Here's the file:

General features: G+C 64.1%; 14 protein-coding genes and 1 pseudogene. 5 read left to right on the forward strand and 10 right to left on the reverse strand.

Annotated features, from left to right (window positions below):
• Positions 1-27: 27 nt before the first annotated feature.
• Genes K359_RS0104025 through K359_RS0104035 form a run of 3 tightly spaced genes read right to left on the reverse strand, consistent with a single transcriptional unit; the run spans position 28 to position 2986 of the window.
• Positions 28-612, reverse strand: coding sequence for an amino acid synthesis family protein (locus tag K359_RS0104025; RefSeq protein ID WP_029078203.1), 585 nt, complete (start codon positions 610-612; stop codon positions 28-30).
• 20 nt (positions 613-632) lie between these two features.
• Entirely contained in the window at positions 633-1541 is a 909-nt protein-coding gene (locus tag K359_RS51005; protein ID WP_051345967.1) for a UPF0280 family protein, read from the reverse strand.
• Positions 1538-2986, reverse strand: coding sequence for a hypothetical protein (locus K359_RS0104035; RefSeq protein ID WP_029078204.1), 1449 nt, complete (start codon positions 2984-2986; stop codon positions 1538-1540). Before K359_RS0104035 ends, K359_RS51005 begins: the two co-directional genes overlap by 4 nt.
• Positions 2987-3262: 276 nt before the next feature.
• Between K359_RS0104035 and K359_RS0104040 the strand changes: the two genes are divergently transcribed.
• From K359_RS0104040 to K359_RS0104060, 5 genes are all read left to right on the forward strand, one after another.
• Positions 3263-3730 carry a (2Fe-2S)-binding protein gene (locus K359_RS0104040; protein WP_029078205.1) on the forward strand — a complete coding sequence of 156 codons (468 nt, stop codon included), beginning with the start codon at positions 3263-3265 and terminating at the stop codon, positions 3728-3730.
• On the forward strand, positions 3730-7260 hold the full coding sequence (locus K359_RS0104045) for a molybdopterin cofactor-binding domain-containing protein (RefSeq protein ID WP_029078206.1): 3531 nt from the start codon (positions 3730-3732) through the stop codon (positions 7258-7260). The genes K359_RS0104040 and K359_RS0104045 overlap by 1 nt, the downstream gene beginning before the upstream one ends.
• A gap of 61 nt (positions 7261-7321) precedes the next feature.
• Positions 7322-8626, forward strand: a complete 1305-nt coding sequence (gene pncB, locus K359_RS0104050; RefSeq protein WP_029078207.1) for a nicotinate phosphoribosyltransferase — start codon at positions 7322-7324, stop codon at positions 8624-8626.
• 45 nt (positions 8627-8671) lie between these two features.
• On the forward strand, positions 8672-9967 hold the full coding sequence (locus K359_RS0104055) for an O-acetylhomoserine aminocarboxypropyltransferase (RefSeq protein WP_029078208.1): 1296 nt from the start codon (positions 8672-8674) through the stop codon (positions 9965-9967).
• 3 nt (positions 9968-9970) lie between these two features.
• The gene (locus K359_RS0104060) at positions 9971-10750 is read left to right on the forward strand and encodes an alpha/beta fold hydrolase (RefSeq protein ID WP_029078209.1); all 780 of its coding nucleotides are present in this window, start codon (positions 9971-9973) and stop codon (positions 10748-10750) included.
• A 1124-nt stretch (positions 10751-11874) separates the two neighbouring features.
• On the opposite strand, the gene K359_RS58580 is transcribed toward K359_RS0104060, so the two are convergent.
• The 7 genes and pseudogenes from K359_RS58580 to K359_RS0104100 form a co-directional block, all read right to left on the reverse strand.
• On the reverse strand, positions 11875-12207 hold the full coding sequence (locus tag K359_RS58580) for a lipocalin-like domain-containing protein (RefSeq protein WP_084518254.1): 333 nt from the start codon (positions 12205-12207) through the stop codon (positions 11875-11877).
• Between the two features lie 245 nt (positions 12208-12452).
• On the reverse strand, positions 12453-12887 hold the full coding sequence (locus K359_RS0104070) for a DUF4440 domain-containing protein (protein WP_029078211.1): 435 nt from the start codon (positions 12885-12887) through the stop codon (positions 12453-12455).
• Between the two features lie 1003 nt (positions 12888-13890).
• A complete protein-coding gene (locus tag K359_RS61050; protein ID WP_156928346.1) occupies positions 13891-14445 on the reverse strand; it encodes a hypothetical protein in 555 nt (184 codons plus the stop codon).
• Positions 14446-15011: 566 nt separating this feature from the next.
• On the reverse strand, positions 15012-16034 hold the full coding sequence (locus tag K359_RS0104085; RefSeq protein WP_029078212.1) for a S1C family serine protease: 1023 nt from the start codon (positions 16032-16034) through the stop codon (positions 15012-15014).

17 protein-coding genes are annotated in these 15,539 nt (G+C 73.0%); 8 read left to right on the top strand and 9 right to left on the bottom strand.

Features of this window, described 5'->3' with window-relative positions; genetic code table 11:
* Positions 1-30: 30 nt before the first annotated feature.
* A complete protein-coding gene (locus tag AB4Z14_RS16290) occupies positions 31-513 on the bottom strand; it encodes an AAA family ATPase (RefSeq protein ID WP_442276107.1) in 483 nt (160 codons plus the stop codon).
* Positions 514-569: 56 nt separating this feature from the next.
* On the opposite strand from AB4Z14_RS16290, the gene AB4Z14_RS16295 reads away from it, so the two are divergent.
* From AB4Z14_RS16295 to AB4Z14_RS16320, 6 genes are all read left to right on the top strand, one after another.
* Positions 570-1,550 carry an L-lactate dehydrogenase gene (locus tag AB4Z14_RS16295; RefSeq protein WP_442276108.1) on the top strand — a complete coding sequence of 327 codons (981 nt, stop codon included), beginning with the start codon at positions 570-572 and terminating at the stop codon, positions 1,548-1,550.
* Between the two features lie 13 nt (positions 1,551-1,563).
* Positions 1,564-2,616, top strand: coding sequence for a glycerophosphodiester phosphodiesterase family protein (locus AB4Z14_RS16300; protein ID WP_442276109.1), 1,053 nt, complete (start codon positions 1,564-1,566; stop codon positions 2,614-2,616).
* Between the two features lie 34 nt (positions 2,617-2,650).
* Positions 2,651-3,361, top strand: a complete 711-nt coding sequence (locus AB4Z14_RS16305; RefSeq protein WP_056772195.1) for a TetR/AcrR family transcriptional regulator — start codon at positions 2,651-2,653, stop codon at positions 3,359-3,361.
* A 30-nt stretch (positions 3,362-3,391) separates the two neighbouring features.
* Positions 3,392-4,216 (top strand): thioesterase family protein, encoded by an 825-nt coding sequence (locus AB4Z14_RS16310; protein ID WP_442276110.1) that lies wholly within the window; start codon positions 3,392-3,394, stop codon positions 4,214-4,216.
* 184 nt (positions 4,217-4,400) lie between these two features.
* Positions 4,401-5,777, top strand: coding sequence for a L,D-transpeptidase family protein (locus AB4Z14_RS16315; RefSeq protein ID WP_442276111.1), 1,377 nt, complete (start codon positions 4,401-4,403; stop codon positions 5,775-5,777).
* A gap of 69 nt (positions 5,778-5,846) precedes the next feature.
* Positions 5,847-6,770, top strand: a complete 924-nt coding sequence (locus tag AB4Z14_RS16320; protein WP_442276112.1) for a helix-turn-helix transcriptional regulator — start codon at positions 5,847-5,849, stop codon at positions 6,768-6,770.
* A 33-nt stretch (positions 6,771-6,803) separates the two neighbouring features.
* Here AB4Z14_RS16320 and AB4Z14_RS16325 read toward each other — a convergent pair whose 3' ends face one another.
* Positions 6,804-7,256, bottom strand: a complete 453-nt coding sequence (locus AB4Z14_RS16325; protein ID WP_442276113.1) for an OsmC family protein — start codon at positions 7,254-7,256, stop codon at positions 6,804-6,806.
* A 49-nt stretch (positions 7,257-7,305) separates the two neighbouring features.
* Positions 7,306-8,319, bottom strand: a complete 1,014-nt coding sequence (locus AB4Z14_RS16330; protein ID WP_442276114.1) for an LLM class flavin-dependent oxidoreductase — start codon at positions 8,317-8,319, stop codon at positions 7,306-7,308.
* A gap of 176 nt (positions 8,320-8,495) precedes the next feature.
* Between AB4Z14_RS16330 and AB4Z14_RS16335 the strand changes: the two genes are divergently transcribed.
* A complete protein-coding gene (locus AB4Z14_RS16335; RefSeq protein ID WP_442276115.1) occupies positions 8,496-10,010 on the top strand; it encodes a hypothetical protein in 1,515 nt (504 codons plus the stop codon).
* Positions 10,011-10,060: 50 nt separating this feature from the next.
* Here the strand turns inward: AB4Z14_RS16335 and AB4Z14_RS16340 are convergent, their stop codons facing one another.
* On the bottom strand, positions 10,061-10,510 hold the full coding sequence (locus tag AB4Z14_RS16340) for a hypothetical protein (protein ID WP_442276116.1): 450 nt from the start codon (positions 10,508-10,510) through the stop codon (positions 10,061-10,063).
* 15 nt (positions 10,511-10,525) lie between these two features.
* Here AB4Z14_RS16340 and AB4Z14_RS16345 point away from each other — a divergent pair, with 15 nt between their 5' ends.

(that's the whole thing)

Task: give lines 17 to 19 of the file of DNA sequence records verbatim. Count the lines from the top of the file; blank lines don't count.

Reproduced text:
• On the forward strand, positions 8672-9967 hold the full coding sequence (locus K359_RS0104055) for an O-acetylhomoserine aminocarboxypropyltransferase (RefSeq protein WP_029078208.1): 1296 nt from the start codon (positions 8672-8674) through the stop codon (positions 9965-9967).
• 3 nt (positions 9968-9970) lie between these two features.
• The gene (locus K359_RS0104060) at positions 9971-10750 is read left to right on the forward strand and encodes an alpha/beta fold hydrolase (RefSeq protein ID WP_029078209.1); all 780 of its coding nucleotides are present in this window, start codon (positions 9971-9973) and stop codon (positions 10748-10750) included.